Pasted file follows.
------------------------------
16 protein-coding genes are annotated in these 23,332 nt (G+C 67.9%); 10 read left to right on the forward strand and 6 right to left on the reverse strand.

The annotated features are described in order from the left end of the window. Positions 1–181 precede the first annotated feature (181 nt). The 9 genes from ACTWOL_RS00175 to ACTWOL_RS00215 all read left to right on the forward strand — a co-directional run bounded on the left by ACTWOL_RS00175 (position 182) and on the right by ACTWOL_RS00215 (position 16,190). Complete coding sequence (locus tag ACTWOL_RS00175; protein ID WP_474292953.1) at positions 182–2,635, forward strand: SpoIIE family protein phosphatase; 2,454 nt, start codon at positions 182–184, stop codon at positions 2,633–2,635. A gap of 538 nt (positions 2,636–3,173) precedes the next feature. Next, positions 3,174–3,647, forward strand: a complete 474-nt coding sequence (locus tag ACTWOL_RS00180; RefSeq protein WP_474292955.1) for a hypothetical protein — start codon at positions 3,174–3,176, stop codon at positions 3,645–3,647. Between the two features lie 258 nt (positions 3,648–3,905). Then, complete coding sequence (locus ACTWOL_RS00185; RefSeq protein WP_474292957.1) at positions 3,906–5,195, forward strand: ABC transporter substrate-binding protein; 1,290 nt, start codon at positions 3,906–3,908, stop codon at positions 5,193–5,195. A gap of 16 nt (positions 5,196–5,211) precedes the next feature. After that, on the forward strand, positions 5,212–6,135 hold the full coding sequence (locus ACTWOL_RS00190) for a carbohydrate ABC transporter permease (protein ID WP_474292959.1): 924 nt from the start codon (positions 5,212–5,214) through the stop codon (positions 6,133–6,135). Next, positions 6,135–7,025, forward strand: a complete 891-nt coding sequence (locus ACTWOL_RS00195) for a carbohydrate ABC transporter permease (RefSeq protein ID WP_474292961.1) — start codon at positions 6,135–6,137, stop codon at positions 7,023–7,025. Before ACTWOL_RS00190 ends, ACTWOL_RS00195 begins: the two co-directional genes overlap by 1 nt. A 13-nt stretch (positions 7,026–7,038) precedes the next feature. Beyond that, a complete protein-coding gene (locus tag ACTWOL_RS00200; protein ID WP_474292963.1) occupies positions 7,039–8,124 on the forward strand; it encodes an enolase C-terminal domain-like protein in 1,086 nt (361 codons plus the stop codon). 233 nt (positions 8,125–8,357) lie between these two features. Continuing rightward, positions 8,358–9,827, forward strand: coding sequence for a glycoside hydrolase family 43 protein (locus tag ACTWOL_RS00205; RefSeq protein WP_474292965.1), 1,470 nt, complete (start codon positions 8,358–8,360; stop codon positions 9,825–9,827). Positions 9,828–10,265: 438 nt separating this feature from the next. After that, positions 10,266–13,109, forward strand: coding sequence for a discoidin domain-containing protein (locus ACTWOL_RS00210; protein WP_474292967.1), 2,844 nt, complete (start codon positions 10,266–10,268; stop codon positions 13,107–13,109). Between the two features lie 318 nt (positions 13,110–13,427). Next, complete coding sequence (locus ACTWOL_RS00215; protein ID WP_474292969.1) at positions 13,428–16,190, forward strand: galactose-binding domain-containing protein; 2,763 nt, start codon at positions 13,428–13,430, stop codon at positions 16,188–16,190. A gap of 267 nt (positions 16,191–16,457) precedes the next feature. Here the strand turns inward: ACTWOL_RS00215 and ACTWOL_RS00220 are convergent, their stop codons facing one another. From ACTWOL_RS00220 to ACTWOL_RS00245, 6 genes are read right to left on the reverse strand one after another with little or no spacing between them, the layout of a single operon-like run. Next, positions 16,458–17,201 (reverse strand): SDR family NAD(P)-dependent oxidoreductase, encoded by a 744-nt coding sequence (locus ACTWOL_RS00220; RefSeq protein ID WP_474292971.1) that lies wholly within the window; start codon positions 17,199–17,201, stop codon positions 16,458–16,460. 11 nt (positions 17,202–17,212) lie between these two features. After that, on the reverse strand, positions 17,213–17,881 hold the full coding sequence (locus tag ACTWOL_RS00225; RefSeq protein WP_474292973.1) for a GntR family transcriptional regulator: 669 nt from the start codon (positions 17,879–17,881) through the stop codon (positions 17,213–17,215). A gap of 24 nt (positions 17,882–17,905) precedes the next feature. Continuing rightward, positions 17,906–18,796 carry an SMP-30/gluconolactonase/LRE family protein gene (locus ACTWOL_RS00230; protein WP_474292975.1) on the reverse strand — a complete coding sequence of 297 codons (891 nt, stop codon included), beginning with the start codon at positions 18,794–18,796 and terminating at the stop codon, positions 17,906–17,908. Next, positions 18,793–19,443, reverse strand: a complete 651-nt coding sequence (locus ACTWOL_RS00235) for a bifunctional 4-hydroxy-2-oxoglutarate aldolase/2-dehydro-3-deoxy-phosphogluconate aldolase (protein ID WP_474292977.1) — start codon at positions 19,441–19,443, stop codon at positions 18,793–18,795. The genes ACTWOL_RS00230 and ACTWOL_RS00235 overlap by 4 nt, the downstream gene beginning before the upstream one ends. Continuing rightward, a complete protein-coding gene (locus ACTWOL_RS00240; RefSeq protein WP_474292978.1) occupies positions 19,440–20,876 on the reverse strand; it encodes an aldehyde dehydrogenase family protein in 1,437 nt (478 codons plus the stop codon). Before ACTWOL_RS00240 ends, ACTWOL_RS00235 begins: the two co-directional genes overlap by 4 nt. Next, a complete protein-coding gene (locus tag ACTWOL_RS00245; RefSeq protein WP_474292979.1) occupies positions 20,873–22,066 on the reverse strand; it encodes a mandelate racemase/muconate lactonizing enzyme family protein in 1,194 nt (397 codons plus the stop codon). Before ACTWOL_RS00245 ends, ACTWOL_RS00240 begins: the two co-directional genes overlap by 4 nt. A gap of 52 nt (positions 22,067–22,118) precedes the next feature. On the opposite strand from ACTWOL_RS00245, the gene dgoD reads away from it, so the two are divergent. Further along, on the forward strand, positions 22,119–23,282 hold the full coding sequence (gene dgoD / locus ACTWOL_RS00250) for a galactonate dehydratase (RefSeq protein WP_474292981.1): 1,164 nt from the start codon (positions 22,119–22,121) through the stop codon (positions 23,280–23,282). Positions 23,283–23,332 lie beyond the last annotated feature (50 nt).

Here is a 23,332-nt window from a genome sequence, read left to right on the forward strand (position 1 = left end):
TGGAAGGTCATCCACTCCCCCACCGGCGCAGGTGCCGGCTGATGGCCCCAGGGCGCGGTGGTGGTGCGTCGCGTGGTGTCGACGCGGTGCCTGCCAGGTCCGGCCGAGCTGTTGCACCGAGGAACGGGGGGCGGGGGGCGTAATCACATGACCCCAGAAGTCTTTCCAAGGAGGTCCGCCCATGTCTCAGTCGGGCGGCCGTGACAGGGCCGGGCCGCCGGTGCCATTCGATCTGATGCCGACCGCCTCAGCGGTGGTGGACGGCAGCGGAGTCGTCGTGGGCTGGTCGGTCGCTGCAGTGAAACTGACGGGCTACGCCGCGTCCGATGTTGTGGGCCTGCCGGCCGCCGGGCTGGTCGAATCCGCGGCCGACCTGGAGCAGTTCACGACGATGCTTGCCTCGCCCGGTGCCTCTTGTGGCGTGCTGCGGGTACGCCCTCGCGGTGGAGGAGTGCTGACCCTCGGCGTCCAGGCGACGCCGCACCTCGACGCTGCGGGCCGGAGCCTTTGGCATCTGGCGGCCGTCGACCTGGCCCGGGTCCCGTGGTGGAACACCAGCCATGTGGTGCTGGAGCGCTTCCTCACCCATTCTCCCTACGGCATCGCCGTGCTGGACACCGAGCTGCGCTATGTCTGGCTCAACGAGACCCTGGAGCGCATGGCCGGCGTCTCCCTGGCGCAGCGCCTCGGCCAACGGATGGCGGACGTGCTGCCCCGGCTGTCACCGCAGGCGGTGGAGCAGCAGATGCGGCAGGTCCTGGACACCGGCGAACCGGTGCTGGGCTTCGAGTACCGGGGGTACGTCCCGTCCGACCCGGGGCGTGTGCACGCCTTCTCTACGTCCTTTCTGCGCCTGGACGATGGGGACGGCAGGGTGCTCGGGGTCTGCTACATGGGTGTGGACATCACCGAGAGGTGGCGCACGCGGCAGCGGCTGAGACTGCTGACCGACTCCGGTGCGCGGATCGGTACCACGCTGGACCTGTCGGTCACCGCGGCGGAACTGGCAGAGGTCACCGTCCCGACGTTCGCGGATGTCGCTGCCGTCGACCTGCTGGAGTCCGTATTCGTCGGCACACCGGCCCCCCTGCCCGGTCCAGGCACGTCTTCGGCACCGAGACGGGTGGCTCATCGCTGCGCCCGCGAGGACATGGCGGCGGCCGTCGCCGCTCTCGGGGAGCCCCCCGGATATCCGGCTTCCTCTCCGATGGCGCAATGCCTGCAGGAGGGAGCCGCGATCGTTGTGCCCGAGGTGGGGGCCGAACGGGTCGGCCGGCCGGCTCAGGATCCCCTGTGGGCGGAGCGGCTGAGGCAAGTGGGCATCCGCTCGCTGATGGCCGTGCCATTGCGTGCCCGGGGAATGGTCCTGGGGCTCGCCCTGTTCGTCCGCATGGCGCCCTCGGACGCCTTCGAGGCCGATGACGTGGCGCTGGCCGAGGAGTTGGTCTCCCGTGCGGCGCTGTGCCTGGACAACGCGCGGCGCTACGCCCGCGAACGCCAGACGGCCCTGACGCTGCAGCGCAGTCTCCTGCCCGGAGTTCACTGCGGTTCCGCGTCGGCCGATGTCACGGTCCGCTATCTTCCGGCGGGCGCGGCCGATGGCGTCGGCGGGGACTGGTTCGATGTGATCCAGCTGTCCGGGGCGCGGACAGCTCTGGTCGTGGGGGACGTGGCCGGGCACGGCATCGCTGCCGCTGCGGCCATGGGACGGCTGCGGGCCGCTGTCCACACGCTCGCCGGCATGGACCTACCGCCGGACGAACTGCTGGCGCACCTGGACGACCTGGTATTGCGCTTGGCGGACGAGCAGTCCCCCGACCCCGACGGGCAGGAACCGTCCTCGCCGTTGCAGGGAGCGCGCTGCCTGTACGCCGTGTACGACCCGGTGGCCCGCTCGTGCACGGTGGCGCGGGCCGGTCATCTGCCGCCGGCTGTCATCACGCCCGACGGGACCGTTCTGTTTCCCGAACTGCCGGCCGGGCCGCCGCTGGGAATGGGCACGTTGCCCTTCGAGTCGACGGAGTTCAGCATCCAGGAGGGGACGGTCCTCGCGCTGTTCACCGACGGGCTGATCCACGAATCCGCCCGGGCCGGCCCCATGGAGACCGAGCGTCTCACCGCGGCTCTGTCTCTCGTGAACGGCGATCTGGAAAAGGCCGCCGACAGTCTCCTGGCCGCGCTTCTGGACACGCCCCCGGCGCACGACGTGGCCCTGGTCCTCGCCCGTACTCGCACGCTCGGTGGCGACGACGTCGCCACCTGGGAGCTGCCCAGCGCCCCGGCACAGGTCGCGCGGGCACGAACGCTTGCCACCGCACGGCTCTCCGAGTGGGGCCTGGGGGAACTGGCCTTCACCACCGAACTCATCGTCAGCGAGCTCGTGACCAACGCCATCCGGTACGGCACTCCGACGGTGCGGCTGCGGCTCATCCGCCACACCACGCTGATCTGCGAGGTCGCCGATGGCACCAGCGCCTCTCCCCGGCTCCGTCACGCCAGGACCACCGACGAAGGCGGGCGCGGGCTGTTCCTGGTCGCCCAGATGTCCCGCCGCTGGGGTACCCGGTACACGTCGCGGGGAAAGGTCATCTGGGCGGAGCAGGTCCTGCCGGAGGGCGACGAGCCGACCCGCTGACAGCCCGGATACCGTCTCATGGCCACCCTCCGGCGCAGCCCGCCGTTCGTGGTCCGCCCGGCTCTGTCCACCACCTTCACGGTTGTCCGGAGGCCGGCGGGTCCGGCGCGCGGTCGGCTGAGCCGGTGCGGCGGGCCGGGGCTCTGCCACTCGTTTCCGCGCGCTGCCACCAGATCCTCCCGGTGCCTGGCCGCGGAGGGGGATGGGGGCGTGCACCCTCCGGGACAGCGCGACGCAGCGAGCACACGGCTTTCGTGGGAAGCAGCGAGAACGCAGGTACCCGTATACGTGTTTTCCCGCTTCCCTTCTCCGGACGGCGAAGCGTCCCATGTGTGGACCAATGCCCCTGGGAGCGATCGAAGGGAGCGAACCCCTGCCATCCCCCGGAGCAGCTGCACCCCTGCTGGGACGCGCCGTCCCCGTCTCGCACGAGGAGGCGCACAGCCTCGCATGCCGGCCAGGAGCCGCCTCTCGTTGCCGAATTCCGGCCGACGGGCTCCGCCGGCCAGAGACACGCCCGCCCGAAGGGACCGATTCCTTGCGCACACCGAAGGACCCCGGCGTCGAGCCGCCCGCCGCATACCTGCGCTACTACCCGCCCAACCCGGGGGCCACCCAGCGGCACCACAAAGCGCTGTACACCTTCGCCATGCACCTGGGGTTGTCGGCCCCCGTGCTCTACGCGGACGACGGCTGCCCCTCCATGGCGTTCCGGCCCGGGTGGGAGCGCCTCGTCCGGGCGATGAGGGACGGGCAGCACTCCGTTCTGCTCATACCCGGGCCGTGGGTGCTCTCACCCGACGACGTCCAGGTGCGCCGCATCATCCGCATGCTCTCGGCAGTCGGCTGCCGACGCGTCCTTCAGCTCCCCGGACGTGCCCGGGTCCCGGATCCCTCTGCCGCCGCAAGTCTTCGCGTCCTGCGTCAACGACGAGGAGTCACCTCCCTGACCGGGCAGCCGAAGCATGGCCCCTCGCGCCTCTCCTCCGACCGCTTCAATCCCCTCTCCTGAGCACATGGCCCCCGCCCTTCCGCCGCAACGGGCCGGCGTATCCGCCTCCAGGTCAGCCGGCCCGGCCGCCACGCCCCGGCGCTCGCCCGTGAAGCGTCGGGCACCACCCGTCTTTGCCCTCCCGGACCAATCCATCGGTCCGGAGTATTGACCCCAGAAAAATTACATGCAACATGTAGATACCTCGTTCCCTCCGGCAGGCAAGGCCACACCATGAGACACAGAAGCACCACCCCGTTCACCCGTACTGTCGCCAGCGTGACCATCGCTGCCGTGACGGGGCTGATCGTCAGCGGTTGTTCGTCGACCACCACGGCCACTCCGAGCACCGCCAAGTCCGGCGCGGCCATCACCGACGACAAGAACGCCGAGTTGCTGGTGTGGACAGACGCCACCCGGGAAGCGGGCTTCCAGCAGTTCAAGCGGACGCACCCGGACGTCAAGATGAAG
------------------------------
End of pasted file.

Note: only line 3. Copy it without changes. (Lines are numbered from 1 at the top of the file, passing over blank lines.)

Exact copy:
Here is a 23,332-nt window from a genome sequence, read left to right on the forward strand (position 1 = left end):